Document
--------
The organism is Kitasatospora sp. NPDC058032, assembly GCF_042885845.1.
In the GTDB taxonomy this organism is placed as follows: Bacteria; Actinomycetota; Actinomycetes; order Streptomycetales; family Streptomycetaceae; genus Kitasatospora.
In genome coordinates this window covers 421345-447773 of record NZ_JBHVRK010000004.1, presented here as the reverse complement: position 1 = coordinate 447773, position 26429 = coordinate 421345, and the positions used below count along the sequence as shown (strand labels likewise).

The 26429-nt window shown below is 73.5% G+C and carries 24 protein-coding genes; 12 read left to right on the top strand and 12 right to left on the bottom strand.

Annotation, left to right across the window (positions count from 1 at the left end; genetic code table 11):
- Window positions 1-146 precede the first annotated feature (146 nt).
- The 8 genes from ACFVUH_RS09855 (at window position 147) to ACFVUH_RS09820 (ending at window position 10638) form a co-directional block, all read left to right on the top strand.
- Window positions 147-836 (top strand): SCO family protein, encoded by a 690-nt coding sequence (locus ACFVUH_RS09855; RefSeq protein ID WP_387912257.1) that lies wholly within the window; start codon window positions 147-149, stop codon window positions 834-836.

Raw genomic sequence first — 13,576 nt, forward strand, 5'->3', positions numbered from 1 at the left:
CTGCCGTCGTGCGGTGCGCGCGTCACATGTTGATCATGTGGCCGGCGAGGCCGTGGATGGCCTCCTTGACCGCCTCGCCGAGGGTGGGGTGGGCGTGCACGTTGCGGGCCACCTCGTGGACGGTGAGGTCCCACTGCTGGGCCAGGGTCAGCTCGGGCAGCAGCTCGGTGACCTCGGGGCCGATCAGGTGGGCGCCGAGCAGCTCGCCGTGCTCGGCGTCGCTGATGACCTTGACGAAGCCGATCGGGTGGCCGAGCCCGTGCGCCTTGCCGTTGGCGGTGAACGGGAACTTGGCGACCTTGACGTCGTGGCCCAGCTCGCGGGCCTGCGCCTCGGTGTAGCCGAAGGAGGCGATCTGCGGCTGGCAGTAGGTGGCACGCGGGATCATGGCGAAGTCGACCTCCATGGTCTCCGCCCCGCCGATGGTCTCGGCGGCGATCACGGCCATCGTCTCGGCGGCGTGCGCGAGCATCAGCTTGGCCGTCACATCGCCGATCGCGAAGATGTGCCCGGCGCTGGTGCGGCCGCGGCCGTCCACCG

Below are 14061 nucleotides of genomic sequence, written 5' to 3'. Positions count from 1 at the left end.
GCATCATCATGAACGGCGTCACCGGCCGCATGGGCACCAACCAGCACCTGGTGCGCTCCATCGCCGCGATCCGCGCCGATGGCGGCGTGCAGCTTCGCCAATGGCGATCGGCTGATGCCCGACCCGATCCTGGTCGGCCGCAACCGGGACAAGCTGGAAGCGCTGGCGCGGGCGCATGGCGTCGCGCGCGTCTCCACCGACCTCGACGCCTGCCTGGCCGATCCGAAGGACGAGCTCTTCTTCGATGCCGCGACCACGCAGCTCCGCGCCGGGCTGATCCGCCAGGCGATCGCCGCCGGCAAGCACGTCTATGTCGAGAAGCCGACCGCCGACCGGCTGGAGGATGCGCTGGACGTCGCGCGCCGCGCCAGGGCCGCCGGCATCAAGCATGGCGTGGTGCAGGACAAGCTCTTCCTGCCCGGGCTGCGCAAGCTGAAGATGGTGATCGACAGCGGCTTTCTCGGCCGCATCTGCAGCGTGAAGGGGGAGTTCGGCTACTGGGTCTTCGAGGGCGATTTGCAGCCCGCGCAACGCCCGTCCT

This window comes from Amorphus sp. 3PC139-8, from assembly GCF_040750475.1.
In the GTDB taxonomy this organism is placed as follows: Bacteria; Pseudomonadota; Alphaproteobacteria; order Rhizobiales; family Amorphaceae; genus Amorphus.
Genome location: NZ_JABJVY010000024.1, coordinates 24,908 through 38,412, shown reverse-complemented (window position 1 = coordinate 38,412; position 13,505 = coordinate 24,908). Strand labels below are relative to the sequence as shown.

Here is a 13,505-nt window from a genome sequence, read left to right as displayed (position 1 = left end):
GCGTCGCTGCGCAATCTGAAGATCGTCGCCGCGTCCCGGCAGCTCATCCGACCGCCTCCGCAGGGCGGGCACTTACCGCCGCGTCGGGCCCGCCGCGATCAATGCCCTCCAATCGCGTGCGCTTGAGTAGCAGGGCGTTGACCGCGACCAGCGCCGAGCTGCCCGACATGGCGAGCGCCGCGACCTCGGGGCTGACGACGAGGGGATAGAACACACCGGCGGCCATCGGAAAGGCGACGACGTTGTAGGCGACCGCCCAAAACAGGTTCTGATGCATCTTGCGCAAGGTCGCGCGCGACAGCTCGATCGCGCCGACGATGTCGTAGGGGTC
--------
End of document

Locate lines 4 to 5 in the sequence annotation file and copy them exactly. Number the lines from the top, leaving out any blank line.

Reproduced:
The 26429-nt window shown below is 73.5% G+C and carries 24 protein-coding genes; 12 read left to right on the top strand and 12 right to left on the bottom strand.

Annotation, left to right across the window (positions count from 1 at the left end; genetic code table 11):